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  • Director: Jacques Audiard
  • Genre(s): Drama, Crime
  • Language(s): English, French, Tamil
  • Rating: Unrated
  • Running Time: 115 min

Synopsis: Dheepan is a Tamil freedom fighter, a Tiger. In Sri Lanka, the Civil War is reaching its end, and defeat is near. Dheepan decides to flee, taking with him two strangers – a woman and a little girl – hoping that they will make it easier for him to claim asylum in Europe. Arriving in Paris, the ‘family’ moves from one temporary home to another until Dheepan finds work as the caretaker of a run-down housing block in the suburbs. He works to build a new life and a real home for his ‘wife’ and his ‘daughter’, but the daily violence he confronts quickly reopens his war wounds, and Dheepan is forced to reconnect with his warrior’s instincts to protect the people he hopes will become his true family. [Sundance Selects]

"This really is Audiard operating at the top of his game, mostly dropping the contrivances of "Rust & Bone" for incisive character studies and a deeply humane, almost warm, worldview."
- Oliver Lyttelton, The Playlist
"Jacques Audiard’s superb drama, which won the top prize at last year’s Cannes Film Festival, rises to the challenge with the power of art and not a scintilla of sentimentality."
- Joe Morgenstern, Wall Street Journal
"[Mr. Audiard] makes popcorn movies disguised as art films, and vice versa. Dheepan is a bit like a Liam Neeson revenge-dad action thriller directed by the Dardenne brothers. I mean that in the best possible way."
- A.O. Scott, NY Times
"Clear-eyed, tightly wound, and cinematically and psychologically immersive, it’s a furious ride of a movie that actually has something to say."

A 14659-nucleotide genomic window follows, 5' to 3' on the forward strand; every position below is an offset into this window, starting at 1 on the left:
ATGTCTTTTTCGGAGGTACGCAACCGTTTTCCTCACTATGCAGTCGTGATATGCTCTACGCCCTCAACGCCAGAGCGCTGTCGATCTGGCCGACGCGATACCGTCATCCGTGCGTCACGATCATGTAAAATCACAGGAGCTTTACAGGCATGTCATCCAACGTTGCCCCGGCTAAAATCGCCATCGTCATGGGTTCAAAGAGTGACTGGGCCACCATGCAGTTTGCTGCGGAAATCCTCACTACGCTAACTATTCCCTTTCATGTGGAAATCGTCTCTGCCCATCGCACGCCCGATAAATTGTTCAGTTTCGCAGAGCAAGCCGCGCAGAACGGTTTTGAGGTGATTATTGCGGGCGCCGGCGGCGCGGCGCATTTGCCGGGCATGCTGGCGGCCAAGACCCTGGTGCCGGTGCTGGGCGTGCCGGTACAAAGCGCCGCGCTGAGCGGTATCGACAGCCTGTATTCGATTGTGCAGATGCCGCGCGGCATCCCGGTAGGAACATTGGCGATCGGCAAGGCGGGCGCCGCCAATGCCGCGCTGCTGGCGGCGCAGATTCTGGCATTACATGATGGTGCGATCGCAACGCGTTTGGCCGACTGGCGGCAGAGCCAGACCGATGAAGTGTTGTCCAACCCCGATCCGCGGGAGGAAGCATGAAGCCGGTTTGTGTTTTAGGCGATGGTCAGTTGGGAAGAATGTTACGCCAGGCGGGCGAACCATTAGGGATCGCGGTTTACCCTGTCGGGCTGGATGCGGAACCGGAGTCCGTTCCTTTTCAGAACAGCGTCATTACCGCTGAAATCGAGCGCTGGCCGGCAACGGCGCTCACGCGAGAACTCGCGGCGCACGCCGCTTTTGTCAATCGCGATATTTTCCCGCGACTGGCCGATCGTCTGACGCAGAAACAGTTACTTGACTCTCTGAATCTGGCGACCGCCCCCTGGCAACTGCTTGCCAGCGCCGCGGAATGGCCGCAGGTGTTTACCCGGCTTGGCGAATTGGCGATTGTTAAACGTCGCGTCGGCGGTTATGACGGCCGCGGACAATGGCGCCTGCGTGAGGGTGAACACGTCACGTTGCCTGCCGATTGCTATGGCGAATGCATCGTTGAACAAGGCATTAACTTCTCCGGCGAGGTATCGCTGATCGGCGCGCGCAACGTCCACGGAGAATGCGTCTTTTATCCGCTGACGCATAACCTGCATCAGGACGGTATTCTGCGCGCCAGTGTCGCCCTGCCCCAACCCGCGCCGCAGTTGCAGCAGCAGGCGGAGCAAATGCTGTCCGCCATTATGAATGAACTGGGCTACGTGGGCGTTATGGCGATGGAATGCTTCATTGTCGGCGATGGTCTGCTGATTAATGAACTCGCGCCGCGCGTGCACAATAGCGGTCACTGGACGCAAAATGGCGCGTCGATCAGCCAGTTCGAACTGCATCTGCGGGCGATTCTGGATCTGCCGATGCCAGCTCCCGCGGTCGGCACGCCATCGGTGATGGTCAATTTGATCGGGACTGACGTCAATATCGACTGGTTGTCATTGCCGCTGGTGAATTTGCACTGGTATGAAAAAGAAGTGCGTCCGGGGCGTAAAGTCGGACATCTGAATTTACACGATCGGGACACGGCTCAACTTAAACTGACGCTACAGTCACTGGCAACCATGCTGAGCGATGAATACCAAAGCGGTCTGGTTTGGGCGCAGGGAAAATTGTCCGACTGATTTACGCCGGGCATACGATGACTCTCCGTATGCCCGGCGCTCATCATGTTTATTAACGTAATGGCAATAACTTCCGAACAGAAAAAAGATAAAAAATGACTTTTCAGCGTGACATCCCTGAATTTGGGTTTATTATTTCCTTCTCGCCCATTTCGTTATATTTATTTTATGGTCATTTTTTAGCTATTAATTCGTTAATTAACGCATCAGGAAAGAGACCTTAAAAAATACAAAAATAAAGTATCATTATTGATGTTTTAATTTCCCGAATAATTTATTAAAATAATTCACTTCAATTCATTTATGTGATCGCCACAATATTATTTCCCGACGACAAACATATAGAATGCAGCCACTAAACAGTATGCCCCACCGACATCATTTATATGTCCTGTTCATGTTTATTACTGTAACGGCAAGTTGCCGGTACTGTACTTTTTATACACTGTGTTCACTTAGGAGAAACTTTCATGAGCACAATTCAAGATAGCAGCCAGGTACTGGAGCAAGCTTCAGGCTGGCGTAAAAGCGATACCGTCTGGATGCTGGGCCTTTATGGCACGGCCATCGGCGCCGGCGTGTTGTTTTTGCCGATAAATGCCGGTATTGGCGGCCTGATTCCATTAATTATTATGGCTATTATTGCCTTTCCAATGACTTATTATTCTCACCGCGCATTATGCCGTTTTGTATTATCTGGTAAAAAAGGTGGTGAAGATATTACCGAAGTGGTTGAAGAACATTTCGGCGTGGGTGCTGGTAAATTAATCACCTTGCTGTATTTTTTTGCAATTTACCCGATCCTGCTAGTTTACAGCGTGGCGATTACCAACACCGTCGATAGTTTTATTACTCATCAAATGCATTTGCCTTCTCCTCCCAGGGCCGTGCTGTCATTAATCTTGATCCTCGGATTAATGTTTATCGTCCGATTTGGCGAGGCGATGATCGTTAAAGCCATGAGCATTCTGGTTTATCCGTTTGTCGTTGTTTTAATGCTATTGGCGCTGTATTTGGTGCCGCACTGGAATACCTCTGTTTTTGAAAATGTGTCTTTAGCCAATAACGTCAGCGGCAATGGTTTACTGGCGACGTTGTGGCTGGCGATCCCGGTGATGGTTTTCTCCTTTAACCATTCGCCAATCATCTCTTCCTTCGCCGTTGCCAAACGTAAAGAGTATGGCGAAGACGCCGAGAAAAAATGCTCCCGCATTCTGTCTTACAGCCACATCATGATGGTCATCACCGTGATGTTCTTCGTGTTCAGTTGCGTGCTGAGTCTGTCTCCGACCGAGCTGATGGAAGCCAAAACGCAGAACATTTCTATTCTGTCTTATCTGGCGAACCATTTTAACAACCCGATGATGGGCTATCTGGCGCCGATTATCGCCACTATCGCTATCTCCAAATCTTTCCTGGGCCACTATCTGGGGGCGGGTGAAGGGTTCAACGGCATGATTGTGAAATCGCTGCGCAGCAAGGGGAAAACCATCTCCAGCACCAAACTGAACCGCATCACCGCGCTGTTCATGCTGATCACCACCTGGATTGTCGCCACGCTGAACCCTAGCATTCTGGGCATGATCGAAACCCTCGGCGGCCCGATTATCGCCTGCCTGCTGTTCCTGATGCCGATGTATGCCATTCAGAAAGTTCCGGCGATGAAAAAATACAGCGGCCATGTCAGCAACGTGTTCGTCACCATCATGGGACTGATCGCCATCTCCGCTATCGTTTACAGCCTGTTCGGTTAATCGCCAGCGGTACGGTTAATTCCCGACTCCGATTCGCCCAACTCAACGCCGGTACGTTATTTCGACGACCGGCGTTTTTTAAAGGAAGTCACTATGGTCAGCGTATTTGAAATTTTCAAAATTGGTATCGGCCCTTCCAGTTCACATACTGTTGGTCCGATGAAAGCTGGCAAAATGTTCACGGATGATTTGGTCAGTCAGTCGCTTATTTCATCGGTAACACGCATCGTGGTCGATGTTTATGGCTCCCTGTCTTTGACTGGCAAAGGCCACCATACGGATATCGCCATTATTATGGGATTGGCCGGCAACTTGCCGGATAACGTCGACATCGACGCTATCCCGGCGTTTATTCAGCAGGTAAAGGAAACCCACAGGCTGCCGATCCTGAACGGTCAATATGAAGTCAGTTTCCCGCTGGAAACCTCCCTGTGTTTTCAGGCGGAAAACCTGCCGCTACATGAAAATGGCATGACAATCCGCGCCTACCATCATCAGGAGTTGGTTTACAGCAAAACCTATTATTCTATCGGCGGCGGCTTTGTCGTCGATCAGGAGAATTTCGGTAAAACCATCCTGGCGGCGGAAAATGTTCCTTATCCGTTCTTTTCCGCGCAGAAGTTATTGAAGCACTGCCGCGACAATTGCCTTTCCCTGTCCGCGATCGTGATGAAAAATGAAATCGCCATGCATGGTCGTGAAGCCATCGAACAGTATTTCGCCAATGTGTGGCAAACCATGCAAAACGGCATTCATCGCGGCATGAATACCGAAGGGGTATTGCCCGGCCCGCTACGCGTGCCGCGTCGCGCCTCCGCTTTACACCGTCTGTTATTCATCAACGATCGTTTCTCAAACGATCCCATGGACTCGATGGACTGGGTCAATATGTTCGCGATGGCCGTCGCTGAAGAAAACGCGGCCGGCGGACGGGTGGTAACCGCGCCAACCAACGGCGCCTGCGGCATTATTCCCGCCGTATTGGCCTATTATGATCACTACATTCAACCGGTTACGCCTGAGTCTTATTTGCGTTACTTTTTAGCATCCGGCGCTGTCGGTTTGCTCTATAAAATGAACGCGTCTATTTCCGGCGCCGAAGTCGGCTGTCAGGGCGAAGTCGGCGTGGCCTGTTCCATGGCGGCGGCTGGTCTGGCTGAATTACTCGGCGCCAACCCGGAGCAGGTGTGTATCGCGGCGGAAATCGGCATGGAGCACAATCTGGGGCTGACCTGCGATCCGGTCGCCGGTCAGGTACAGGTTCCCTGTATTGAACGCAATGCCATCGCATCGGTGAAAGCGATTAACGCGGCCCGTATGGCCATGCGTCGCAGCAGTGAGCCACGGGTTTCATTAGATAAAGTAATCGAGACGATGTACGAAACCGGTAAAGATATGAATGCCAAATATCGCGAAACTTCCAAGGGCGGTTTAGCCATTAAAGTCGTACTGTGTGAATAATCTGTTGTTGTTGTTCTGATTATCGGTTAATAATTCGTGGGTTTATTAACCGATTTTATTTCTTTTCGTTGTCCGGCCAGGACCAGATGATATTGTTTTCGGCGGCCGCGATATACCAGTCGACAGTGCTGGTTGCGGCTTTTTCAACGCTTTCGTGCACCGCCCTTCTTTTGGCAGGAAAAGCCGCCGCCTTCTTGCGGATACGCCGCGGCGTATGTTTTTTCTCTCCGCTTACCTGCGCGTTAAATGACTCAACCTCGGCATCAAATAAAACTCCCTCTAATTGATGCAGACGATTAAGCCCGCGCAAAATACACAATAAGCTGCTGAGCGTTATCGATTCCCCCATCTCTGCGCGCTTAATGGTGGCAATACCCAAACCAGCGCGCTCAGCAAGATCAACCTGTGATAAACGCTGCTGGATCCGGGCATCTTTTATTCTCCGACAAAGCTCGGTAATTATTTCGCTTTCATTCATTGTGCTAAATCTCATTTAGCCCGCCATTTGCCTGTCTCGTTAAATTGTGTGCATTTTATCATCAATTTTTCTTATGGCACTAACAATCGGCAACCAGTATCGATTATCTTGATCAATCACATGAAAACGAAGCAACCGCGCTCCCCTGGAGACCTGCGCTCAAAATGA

- Zhuo-Ning Su, The Film Stage
"Once again Audiard articulates big themes within a mosaic of everyday struggles. A painful yet rewarding tale of social strife and uplifting resilience."
- Liz Beardsworth, Empire
"It shows Audiard once again drawn to resilient people in punishing situations, and its arc from the opening images of death to its final notes of hope and wholeness is quite moving."
- David Rooney, The Hollywood Reporter
"Proceeds without flashy tricks or showy technique, offering the pleasures of captivating storytelling with an irresistible human pulse."
- Allan Hunter, Screen International
"There’s no doubt that Audiard has invested a story of grief, dispossession and desire with immediate, almost tactile, urgency. Like the best fiction, it takes the most incomprehensible stories of our time and makes them hauntingly, inescapably clear."
- Ann Hornaday, Washington Post
"As an empathetic snapshot of the current immigrant experience in France, the film is compelling right through, but it’s the central relationship that really digs its way into your soul."
- Tim Robey, The Telegraph